Comma, comma, comma, comma, comma, chameleon!

Now it’s your turn!

Plan 2-4 sentences where a comma changes the meaning!

Show Miss Clark your plan before creating a short animation/illustration.

You will need to show both scenarios and demonstrate how different they can be with a simple comma e.g. eating Grandma & eating with Grandma. Your illustration needs to have a voice over so that your audience can hear how a comma changes the way you read the sentence.



Commas_Eats, Shoots and Leaves

Lit circles book report

Your book report will need to include:

  1. The title of your book. (and a photo of your book)
  2. The author of your book.
  3. Write in detail about a minimum of 3 characters. You need to include who they are, what were they like (personality), what role they played in the book and what you personally thought about the character (whether you liked them or not).
  4. The setting: You need to write in detail about the setting of the book. Where did the story take place? What were the places like? What kind of environment did the story take place in. (You made need to describe more than one setting if your story took place in more than one area)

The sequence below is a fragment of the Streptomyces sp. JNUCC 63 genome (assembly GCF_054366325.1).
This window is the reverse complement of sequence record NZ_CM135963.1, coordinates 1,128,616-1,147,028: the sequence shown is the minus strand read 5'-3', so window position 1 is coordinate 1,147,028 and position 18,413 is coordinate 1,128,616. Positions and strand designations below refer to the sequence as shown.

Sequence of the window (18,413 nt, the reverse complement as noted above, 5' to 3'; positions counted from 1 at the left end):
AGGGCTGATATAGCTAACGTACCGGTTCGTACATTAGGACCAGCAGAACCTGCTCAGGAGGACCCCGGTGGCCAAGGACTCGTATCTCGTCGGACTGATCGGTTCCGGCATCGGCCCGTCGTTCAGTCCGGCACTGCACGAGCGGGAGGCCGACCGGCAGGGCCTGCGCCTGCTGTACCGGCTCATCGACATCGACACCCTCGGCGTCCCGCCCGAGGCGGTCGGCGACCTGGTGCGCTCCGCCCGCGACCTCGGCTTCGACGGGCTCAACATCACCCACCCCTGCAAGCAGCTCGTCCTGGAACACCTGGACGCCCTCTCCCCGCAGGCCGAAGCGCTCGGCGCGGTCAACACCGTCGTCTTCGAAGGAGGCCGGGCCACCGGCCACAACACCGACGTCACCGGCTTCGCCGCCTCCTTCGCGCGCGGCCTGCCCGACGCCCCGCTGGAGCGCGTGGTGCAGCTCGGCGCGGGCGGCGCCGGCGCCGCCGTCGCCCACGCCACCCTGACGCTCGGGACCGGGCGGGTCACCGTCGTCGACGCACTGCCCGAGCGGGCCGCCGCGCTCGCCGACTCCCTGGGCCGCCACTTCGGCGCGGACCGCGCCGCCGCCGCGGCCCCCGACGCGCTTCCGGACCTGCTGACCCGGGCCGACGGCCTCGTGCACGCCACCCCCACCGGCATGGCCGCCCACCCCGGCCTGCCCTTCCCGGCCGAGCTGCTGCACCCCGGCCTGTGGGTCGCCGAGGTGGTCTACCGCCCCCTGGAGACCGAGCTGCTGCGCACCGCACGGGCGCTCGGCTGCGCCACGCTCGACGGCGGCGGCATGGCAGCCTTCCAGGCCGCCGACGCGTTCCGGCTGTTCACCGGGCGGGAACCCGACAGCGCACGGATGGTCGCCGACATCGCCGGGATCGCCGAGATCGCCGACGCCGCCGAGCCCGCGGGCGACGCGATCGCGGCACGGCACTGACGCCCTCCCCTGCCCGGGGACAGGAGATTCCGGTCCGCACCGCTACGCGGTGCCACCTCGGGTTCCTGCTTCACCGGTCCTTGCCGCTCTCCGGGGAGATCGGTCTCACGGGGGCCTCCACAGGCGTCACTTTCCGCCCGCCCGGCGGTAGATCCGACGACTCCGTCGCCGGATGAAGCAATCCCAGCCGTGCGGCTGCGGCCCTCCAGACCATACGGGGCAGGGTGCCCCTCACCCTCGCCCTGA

5. Summary: Give a detailed summary of what happens throughout the story. Include the introduction of the book and the main plot points throughout.
  6. Conclusion: How did the story end? Was the conflict resolved? Do you feel that the ending of the book was satisfying? Why do you feel that way?
  7. Recommendation: You need to convince someone to read this book. Write down the things you would say to encourage a friend to borrow this book from the library and read it. Think about what made the book enjoyable, whether it made you need to keep turning pages to find out what happened.
  8. Follow up: Find out another book that was written by the same author as your Lit. Circle book. Write down the title and explain what the blurb says the book is about. Would you be interested in reading this book? Why/why not?